Digital identity is a critical component of service delivery, but relying on physical identity in this digital age has become not only inefficient but more importantly unsafe. Physical identity has become a breeding ground for identity theft, fraud, and hacking, and the blockchain can provide a better way to let a system know that you are really you. You probably have about a billion different usernames and passwords for about a billion different accounts on websites or services, and this can be extremely inefficient, unsafe and downright annoying. You also don’t own your identity on these services, and revoking permission to hold your information from these organizations can be a massive pain. Blockchain backed digital identity can not only provide you with full control over who has your information, but also manage ownership rights to various forms of assets that are currently scattered around various organizations in your name.

Digital Identity is like a digital watermark that can solve this data ownership problem, but identity ownership is just the beginning. As we progress further into the digital ID realm, we will have the ability to link up ownership of other assets to our digital identity, such as the ownership of our cars and the rights to our houses. Consequently, this will also mean we can track the history of the vehicles or real estate down the day they were built, the year they were serviced and the inherent value of these assets. Blockchain backed digital ID can also be linked to other forms ownership such as intellectual property, debt, equity, voting, communications, and of course, money.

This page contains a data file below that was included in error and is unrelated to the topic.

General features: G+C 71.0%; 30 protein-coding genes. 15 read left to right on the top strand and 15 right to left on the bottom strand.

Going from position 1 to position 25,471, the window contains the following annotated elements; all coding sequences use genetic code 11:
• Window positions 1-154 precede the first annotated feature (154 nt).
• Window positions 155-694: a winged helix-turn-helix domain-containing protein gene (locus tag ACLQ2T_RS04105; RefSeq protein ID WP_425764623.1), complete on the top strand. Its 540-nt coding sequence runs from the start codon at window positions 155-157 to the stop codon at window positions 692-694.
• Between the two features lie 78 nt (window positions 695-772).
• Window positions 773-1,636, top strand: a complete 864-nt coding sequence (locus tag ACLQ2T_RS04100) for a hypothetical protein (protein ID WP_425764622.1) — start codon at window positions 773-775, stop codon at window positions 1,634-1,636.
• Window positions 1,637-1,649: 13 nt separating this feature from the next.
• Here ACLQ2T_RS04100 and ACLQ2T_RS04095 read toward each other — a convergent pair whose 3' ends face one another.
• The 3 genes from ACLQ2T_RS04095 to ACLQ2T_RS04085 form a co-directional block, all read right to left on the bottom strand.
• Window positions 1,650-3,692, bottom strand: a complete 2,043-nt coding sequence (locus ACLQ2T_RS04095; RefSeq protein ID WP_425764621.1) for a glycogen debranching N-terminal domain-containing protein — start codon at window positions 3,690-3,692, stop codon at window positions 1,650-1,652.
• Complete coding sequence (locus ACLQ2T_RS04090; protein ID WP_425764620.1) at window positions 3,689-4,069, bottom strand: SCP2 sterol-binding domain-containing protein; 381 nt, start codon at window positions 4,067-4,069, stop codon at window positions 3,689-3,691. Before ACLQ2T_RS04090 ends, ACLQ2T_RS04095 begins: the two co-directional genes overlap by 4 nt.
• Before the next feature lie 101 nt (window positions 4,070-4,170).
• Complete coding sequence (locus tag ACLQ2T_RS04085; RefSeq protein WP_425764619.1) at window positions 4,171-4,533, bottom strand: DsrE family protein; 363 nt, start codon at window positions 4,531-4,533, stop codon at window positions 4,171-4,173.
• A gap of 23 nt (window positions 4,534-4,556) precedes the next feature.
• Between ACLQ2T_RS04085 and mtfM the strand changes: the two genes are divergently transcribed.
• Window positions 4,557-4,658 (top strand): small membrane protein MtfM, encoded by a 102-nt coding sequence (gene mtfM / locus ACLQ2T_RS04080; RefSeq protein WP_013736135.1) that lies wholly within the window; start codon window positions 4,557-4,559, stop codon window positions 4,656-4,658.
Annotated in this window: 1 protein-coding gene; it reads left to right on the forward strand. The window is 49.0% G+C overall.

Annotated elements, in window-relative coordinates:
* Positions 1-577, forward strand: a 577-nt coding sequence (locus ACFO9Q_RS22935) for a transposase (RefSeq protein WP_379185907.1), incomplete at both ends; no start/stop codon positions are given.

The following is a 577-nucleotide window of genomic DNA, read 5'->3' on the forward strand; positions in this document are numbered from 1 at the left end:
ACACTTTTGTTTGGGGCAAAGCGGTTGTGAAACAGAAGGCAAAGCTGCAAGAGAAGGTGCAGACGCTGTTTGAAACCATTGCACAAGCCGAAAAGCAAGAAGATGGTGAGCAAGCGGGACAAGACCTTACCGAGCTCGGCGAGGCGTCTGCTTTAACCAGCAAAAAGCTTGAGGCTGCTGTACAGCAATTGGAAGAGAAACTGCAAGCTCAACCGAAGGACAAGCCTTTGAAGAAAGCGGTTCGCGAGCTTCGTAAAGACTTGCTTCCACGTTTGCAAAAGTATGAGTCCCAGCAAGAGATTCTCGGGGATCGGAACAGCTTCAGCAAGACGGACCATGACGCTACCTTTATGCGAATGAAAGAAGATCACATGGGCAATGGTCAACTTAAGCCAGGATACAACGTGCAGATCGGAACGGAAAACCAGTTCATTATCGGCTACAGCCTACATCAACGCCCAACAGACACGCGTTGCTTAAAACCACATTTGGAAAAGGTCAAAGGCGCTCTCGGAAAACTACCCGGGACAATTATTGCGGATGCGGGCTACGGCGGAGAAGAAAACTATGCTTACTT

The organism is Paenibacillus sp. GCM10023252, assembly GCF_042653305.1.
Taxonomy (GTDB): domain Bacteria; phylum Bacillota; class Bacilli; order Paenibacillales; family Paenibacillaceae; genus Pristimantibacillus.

If you are looking to get involved and invest in this revolutionary technology, head straight to our Bitcoin page!